Tuesday, August 26, 2014


Photo by David Reilly
I loved the weather in New York City because, first of all, it’s predictable.  You know what to wear because there are four seasons and they pretty much meet their deadlines.  Summer gets rolling in June and fall hits in September.  Winter can drag on, but spring is long and beautiful.

There are only about four weeks that cause any suffering – two weeks in winter when it's so cold you go outside and feel the liquid in your eyeballs freezing and two weeks in the month of August when it’s hard to breathe because the air is so hot and thick.  New Yorkers call it “muggy” and it is a bit like being mugged by the weather.  I had moved to Brooklyn from Austin where 100 days of 100 degrees was not uncommon, so four weeks of hard weather...pish tosh.

Brooklynites spend a lot of time outside in the neighborhood at night in August.  Neighbors in the apartment buildings along the walk set up card tables and played dominoes after dark.  Girls skipped double rope.  People sat talking on the benches across the street in front of the park or on chairs in front of the apartments.  It was like a quiet block party.

A lot of New Yorkers take vacation in August or crowd the beach.  I shut the windows and turned on the air conditioner because all that humidity trapped the smoky air and I could see it and smell it.  And that’s not all I could smell. 

Garbage is picked up three times a week in Brooklyn and the bags sit overnight in the heat so that by morning, after the street people have opened bags and picked through them, there’s a distinct odor.  I quickly passed the dumpsters too.  I can only imagine what a garbage strike in New York would be like in August. 

Traveling by subway can be a problem in August as well.  Sometimes the air conditioning breaks down in a subway car making the trip, even a short one, feel like you're with the Donner Party.  Or an entire train is delayed because someone got arrested or had a heart attack in the train doorway two stations up. MTA isn't all that efficient about getting you that kind of news so you would know to go to another platform and train.  So there you stay, in the train station that's getting more and more crowded with hundreds people radiating like space heaters.  The stations are not air conditioned.  Dripping sweat and roasting, you might have to go outside for air and take a later train.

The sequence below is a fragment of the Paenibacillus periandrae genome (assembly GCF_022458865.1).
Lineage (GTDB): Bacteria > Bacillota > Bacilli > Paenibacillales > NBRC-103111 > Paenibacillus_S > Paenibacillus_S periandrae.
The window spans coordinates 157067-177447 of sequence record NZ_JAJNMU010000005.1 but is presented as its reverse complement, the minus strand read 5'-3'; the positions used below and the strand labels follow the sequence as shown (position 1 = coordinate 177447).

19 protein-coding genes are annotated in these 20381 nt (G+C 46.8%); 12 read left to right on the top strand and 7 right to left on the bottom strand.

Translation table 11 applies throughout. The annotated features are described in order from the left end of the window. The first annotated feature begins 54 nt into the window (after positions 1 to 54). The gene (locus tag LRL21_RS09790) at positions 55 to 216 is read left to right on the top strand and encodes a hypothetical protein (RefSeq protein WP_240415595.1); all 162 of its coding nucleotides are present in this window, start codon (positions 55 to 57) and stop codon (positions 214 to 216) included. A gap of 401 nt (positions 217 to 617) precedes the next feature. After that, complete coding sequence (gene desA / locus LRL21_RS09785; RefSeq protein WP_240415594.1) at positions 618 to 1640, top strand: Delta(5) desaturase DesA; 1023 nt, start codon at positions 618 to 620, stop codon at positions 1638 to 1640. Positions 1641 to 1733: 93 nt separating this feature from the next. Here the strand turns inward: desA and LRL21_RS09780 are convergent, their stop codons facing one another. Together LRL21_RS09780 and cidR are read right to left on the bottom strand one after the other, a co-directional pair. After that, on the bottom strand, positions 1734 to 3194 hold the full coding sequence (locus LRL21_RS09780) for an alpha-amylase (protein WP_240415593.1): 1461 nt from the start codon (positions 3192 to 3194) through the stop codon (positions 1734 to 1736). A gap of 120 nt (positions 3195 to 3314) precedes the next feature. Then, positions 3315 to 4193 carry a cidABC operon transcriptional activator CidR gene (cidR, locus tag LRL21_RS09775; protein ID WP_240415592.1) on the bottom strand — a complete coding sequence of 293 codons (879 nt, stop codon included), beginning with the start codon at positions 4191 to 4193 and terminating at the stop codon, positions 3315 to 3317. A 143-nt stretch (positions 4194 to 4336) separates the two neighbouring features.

August in Brooklyn has the kind of weather you might feel in Austin right before a heavy summer rain.  But there's no rain.  In two or three weeks, the New York weather just breaks.  And it’s fall.  Cool, dry (drier anyway), and spectacular as the leaves begin to change.

Tuesday, August 19, 2014


The subway trains I took into Manhattan  - B & Q -   ran underground from Prospect Park (my station) the rest of the way through Brooklyn until they emerged at the Manhattan Bridge.  The designer of this bridge, Leon Moisseiff, wanted to build a bridge faster and cheaper than the Brooklyn Bridge.  He did, and you can tell.  The Brooklyn Bridge is a cathedral. The Manhattan Bridge is an engineering wonder, but not so pretty.  

Still it’s my favorite bridge in New York.


Because when the train emerged from the tunnel onto the Manhattan Bridge, it was breathtaking.  Always.  Night or day, I looked out the window, standing up at the subway door if there was room

First and foremost, to the south, right next to the Manhattan Bridge is the Brooklyn Bridge and visible further in the distance is Lady Liberty.  At night they are both lit up.

And then, there’s the water – acres and acres of water of the New York Harbor.  And water traffic – tankers, the Staten Island Ferry, the Circle Line, the Water Taxi, tugboats, sailboats, cruise ships.  In the air were helicopters and planes.  There were cars and trucks on the bridges and I could see the traffic on FDR Drive running along the East River

Straight ahead and to the north was the skyline of Manhattan.  Turning clockwise, I could see Manhattan, Roosevelt Island, Queens, Brooklyn, Governors Island, Staten Island, Ellis Island, and Liberty Island

As the train reached the other side side of the Manhattan Bridge – entering Chinatown – it passed through a channel of old brick buildings, the kind with fire escapes and wooden sash windows.  The kind of buildings that used to have laundry lines strung between them.  Some now had graffiti on them, others had little billboards advertising electronics, clothing, or public storage.  They all had stories, historic tales of people of all nationalities living there.

On the return from Manhattan, the trains passed through Dumbo (Down Under Manhattan Bridge), a neighborhood of converted warehouses and old freight offices, some on narrow cobble-stone streets.  

People barely making a living used to work here.  Now, millionaires lived here.  Some of the buildings are centuries old – small red brick two-story warehouses with arched doors for horse-drawn wagons.  Others are newer, taller, lighter, maybe only a hundred years old.  Still, full of history and now converted into lofts.

This is the view from Manhattan Bridge.  

At least if you’re looking.

Post by Alana Cash

Monday, August 11, 2014


A tourist rides the subway.  A New York resident takes the train.  If you live in New York you learn that the subway system runs underground in Manhattan, but predominantly above-ground in the boroughs.  

The trains are lettered A-B-C-D-F-G-L-J-M-N-Q-R-S-W and numbered 1-2-3-4-5-6-7.with no particular rhyme or reason, and MTA occasionally changes out the routes and letters – particularly the M and J trains.  There’s usually a subway map in every station so it’s difficult to get lost  Not so difficult to get confused..